What of art, I hear you say? Well, museum building at the end of the 20th century was in need of a makeover, and, right or wrong, the funding sources dictated that art alone wasn’t enough. Mr. Krens anticipated the need to boost attendance and create a tourist destination as well as an identity and a global brand. Let’s not forget that Bilbao is a crummy postindustrial dump in the center of Spain (almost as bad as Flint, Mich.)—the kind of place you wouldn’t go even on a paid vacation. But the Bilbao museum became the monumental success that changed the museum world forever, and it still boasts attendance of over a million people a year. I had the pleasure of touring the place in the fall of ’99 as a guest of Diane von Furstenberg and Barry Diller. We got the full celebrity tour from Mr. Gehry, including lighting up the flame throwers that spurt out of the
None of it had anything to do with “art.” It was about marketing, fund-raising and architecture as spectacle. I can barely remember the Warhol exhibit inside the museum, perhaps because it was dwarfed by the eccentric spaces that Mr. Gehry’s titanium-skin “baked Alaska” structure provided. Who cared, since no one was there to see the art. We were there to see the new “wonder of the world,” and to party. I wasn’t just overcome; I was overwhelmed by the ambition, the imagination and the chutzpah of this new godless cathedral.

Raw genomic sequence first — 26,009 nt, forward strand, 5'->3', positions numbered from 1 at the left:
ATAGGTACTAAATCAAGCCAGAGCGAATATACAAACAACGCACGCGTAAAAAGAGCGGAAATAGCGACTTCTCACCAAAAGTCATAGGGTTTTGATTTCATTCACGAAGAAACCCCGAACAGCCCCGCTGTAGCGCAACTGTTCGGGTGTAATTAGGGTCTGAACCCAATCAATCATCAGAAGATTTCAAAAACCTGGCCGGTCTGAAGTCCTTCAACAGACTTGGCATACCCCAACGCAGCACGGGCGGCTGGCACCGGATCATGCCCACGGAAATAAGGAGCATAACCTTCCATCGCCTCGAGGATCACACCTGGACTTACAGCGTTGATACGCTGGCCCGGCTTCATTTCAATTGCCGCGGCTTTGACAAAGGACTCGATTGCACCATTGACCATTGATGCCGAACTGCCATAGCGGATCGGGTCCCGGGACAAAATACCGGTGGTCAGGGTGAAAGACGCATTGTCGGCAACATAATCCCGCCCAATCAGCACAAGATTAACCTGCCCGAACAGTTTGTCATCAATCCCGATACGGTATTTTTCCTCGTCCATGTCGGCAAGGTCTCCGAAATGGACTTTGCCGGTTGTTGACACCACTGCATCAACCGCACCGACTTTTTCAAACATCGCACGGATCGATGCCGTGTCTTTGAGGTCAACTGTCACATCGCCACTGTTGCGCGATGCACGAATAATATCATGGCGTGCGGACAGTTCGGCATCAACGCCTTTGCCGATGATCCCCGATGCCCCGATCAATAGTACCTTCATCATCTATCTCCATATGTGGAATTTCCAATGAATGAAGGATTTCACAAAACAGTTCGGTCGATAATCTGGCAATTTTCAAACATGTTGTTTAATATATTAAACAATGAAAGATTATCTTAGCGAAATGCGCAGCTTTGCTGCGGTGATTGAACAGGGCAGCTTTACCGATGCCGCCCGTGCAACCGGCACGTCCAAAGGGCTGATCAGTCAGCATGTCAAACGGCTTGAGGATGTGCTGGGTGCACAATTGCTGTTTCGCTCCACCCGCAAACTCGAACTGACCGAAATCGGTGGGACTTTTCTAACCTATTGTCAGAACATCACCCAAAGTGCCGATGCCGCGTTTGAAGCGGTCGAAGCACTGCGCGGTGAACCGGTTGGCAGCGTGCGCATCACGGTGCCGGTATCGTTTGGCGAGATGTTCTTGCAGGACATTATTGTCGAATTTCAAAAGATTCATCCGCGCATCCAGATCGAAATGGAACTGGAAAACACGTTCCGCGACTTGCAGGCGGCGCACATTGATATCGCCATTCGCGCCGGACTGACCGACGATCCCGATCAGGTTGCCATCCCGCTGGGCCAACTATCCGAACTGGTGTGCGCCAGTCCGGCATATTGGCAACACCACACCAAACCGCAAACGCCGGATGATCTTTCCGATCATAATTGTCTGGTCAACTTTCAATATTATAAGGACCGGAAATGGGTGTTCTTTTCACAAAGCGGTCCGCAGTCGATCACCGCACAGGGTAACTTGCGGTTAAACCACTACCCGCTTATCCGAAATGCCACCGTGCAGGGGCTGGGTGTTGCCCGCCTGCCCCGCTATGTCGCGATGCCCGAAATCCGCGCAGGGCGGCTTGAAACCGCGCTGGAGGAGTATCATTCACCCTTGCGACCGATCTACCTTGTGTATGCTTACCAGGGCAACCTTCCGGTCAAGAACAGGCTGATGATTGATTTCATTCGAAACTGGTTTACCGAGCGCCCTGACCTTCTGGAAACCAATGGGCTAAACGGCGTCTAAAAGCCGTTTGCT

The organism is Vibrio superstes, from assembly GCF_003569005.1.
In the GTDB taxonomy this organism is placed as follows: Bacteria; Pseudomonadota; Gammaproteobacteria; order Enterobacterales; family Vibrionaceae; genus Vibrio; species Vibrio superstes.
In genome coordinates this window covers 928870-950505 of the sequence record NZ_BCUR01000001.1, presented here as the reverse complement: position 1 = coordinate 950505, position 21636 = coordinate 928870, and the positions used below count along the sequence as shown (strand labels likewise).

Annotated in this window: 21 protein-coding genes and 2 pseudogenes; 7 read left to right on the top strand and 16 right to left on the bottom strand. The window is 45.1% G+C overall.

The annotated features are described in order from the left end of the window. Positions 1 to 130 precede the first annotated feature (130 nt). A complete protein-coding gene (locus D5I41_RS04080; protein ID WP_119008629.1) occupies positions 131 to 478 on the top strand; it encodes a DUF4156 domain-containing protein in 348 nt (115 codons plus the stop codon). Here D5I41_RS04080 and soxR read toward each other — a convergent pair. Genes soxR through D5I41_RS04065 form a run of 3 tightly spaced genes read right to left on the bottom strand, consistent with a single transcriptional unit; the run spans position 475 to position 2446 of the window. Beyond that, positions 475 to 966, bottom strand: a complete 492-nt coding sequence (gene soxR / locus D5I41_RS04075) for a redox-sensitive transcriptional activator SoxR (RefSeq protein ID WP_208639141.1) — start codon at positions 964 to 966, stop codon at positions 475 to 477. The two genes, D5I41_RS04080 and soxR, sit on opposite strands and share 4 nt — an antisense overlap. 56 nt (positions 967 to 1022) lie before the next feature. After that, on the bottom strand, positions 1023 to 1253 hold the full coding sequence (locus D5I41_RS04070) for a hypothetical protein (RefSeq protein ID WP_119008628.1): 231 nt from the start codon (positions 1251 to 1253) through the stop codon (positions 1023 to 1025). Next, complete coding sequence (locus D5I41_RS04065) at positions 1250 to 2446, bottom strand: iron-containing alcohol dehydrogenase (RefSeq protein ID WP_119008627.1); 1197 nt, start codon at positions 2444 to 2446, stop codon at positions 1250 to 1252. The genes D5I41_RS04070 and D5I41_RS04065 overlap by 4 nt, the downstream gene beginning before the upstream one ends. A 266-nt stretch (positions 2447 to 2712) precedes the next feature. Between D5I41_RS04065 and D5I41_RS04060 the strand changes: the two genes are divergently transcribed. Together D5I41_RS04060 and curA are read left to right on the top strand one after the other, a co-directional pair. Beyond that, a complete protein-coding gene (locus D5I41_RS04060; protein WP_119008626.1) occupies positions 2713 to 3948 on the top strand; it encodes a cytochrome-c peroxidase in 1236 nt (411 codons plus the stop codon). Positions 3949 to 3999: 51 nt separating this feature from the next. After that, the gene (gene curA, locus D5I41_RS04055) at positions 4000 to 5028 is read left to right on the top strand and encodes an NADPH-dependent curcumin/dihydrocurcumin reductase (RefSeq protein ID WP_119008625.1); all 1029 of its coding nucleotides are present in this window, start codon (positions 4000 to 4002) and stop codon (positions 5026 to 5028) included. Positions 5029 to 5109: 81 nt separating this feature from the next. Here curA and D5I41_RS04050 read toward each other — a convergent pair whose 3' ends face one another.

In the years that followed, Mr. Krens tried to create new satellite Guggenheims around the world, including a huge one in lower Manhattan that never got off the ground. But despite the roadblocks, Frank Gehry became the most lauded and famous architect of our time. Sadly, I find much of his recent work grossly overrated, and though it was a great formula for Bilbao, it’s not a recipe that will work as well anywhere else. The fact that other museums have sought to hire Mr. Gehry over and over again to create their own “Bilbao monument” is a guaranteed recipe for failure, because what made Mr. Gehry’s building great was its newness, its originality, so by definition to copy the formula is to miss the point.
For these reasons and many more, the Abu Dhabi Gehry-Guggenheim museum will be at best a facsimile, and the two new proposed French Gehry museums, one in Arles and another in Paris (for Louis Vuitton’s Bernard Arnault), will also flop, if they ever see the light of day. It’s actually quite sad because there are so many great architects working today (think Herzog and de Meuron, Peter Zumthor, Thomas Mayne … ), it’s the perfect time to let some others have a go.
But there’s more to Mr. Krens’s formula than just a flashy building. First and foremost he understood the value of his own New York building’s identity. He restored and elevated the profile of the amazing Frank Lloyd Wright masterpiece on Fifth Avenue, a building that never even pretended to be a great museum but succeeds 150 percent as architectural monument. Reliable sources tell me that, thanks to Mr. Krens’s branding strategy, 80 percent of the museum’s current New York visitors are foreign, and they flock in every year irrespective of what’s on view.